Late October 1999
400 days to go
The Challenge: I am with Jan Thompson, managing editor of The Independent and The Independent On Sunday, in her office at One Canada Square, the landmark tower at Canary Wharf. Eighteen floors down and 600 metres across the water in London Docklands is Independent House, the newspapers' future home. Also in the room is John Hardie, the consultant employed to plan and oversee the moving of the newspapers. John will be our eye from outside, to question everything we do now and to suggest better ways of doing them when we move to our new home. There are 400 days before we have to be in the new building, producing two national newspapers, with journalists and advertising staff able to do their work from the moment they first walk through the door. The way they work must be familiar, but the equipment they have to do it must be better. The challenge is to pull this off while replacing the technical and administrative support that we have enjoyed from Mirror Group Newspapers, now Trinity Mirror, during the papers' five years at Canary Wharf.
370 days to go
Linda Taylor, The Independent's production editor, has been assigned to work full-time on the move with Jan Thompson. Nigel Tisdale, The Independent's new head of IT, will manage the huge technical project. Linda will ensure the new building and its computer system work for her and her colleagues. Her brief is to oversee an upgrade to the editorial system, improving newspaper production with the minimum of risk.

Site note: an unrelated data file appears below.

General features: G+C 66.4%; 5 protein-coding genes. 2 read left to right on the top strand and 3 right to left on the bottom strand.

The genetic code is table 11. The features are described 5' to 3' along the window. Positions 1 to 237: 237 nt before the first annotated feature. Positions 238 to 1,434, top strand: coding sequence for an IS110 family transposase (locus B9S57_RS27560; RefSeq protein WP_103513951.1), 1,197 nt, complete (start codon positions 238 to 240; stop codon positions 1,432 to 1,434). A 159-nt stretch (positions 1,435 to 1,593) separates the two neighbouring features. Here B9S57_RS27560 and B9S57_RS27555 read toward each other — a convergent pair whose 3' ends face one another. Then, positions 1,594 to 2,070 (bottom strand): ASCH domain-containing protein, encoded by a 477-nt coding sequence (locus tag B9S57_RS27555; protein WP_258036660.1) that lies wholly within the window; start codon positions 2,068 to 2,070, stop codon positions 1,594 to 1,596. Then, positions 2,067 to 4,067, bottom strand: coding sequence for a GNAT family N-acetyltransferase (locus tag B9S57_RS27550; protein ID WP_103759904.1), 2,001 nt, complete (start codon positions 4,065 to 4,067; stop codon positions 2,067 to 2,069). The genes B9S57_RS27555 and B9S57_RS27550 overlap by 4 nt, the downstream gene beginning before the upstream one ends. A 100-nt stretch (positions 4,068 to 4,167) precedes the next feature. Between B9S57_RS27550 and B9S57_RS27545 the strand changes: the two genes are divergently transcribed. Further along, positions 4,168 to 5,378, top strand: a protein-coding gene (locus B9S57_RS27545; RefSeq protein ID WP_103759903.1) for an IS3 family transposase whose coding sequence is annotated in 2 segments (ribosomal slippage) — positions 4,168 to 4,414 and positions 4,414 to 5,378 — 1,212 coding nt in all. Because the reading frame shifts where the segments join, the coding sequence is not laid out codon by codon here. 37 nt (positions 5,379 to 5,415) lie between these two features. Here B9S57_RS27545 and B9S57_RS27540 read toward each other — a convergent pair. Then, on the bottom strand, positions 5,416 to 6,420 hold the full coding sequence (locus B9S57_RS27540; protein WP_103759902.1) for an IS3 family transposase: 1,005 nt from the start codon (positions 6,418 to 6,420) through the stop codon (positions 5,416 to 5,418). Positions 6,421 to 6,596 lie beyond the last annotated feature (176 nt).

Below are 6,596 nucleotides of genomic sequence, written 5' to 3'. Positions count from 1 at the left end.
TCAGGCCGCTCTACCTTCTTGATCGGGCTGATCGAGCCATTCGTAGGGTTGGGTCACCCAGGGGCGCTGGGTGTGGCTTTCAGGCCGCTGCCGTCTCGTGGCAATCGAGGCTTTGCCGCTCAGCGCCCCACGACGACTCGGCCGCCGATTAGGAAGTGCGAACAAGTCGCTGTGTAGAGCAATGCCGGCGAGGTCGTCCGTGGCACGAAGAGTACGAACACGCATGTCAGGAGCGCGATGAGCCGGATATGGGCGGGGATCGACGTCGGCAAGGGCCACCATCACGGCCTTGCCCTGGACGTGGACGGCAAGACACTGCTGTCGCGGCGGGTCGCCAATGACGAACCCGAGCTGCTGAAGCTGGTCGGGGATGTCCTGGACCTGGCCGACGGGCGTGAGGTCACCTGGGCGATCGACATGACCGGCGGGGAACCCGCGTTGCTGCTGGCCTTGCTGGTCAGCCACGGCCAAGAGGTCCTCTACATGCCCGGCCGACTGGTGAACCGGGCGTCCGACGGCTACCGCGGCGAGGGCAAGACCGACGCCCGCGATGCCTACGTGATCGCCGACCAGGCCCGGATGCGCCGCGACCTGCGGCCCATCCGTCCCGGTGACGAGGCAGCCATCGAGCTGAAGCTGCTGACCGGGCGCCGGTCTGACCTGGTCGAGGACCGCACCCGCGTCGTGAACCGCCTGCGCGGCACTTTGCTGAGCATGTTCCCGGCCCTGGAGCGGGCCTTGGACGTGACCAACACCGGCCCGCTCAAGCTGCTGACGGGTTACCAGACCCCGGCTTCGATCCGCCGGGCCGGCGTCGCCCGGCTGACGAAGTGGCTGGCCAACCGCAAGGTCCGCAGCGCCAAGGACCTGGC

210 days to go
PCS, the company providing the operating systems at Independent House, joins the move team. Dave Dean from PCS introduces the new publishing system to the journalists. The journalists seem impressed.
151 days to go
John Lock joins the IT department as editorial systems manager. Where Linda Taylor has been editorial's main link to IT, John is now going to be IT's main link to editorial. More than almost any other creative profession, the production of newspapers depends on the moment-to-moment contact with IT professionals. The last key member of the move team is now in place.
143 days to go
PCS takes Linda Taylor and John Lock to its base in Wolverhampton in order to test the operating system with which we will design and edit the pages. This is the crucial technical test. The system stands its task, with automated computer "scripts" simulating the workings of 300 journalists. It has been decided to be bold and go for the latest version of operating system and page-design software - the largest such network in the world. Linda Taylor drives the project for editorial day in, day out, and for the next two months the editorial move committee holds weekly meetings and grabs other spare moments in the daily production timetable to keep in touch.
79 days to go
The new operating system is in place at a "pilot area" at Independent House and ready for testing. It is the first chance to see the new building, to sit at fresh desks and try out the cutting- edge computer screens. Everything has the smell and feel of a new car.
25 days to go
The first dummy run to test the system in the new building. The main section of The Independent is produced at Independent House in parallel to the real edition back at Canary Wharf. The computer system keeps running and the pages look familiar but also fresher and sharper. But the pleasure is tinged with unease. With so little time to go, we needed something more to go wrong. It will be better if we have to find solutions now rather than on 25 or 29 November, when The Independent on Sunday and The Independent are first produced at the new office.
18 days to go
The day of the second dummy. The second chance to find holes in the new production system. Make a shadow edition of the whole of The Independent at Independent House, with Jan Thompson and Linda Taylor. The pages are produced successfully by a skeleton staff while a computer "script" again simulates the workings of 300 other journalists thrashing their machines to the limit. By 8pm the pages are done and the sub-editors are gone.